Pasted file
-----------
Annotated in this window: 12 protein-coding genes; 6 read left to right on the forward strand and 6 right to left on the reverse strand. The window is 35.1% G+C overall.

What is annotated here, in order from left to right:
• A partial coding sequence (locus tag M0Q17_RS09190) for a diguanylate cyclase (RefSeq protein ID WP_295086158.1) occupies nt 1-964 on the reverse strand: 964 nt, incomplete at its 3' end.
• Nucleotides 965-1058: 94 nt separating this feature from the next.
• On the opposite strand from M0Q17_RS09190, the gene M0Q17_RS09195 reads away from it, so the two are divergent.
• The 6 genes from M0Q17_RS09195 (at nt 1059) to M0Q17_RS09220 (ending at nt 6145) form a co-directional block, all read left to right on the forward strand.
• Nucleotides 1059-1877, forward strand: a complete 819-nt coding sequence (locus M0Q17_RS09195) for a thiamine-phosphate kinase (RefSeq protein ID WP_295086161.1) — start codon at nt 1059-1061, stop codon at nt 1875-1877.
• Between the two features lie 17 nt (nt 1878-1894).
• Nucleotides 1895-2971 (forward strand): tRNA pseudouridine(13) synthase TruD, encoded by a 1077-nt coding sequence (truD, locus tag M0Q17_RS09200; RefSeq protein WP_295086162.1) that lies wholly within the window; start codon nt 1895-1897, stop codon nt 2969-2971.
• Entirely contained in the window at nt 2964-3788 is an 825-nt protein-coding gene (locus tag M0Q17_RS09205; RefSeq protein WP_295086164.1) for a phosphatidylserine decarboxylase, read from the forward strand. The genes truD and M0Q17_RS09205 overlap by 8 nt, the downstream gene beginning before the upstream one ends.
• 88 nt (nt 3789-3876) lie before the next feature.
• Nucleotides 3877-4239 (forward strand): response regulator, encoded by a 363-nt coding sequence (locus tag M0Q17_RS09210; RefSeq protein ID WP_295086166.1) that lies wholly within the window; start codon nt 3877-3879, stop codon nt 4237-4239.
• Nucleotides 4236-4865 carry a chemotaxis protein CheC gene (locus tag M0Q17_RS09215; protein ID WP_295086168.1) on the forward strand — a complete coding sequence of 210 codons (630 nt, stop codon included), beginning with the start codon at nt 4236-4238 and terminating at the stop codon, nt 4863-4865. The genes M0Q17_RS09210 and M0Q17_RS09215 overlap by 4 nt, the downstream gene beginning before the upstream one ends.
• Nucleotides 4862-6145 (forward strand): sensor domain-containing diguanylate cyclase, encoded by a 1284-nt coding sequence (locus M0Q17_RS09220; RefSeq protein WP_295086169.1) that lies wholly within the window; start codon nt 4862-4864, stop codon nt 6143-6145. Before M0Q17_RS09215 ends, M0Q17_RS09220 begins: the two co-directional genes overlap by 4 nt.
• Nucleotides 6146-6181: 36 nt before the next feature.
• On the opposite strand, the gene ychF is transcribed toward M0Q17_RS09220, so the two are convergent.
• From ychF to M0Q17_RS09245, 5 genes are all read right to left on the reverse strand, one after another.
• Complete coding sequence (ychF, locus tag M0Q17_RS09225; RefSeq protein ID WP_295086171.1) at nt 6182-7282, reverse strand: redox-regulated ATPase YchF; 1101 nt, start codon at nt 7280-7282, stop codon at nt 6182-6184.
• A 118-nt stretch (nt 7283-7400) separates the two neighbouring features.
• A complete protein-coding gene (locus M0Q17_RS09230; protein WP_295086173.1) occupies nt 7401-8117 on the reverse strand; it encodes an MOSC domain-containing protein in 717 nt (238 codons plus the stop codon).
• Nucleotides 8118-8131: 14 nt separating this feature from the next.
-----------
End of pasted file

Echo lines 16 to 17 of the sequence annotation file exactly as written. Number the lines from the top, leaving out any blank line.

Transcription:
• On the opposite strand, the gene ychF is transcribed toward M0Q17_RS09220, so the two are convergent.
• From ychF to M0Q17_RS09245, 5 genes are all read right to left on the reverse strand, one after another.